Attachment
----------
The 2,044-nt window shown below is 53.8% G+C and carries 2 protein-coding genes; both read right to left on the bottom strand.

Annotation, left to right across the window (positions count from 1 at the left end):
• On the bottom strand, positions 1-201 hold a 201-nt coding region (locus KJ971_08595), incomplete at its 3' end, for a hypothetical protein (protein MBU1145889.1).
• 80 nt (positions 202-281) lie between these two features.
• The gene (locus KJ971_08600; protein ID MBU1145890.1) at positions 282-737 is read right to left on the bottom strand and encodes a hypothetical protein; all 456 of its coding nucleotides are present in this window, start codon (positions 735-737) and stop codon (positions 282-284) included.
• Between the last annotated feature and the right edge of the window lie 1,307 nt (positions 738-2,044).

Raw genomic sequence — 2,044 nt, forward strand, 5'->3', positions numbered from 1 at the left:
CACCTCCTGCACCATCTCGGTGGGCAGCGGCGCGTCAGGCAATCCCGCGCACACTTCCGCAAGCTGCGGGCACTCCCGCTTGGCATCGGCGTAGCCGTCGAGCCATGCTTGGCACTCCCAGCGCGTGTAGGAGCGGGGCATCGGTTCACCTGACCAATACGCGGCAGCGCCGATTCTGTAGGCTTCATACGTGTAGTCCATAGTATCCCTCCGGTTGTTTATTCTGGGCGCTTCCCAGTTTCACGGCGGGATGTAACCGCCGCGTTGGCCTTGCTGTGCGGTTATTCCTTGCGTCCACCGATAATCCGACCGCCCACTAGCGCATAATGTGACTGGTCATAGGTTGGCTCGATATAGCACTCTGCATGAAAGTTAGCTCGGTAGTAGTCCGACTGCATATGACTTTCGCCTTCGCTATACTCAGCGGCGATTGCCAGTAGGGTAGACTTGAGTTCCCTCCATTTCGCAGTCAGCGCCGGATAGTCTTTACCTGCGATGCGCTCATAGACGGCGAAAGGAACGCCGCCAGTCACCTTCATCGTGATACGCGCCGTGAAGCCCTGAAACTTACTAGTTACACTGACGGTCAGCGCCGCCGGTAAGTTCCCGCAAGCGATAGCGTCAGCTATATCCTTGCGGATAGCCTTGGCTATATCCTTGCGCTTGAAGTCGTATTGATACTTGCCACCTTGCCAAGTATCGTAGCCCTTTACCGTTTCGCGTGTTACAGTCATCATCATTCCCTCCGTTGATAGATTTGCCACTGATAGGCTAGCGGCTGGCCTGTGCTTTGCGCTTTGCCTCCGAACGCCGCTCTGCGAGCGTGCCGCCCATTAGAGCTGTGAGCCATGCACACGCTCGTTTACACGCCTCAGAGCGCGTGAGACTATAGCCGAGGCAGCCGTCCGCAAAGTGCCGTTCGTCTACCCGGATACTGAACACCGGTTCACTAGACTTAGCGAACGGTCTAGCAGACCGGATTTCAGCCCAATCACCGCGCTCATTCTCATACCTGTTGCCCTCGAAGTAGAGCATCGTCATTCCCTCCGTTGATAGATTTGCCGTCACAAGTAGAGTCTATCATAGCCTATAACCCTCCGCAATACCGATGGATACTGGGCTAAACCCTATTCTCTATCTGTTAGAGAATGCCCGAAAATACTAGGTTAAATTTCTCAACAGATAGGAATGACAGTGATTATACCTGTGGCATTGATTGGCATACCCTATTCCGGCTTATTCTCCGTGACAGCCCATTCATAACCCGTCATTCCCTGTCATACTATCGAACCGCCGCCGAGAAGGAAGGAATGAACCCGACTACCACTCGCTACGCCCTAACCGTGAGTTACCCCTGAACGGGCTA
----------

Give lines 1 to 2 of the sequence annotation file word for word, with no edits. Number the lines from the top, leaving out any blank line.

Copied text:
The 2,044-nt window shown below is 53.8% G+C and carries 2 protein-coding genes; both read right to left on the bottom strand.

Annotation, left to right across the window (positions count from 1 at the left end):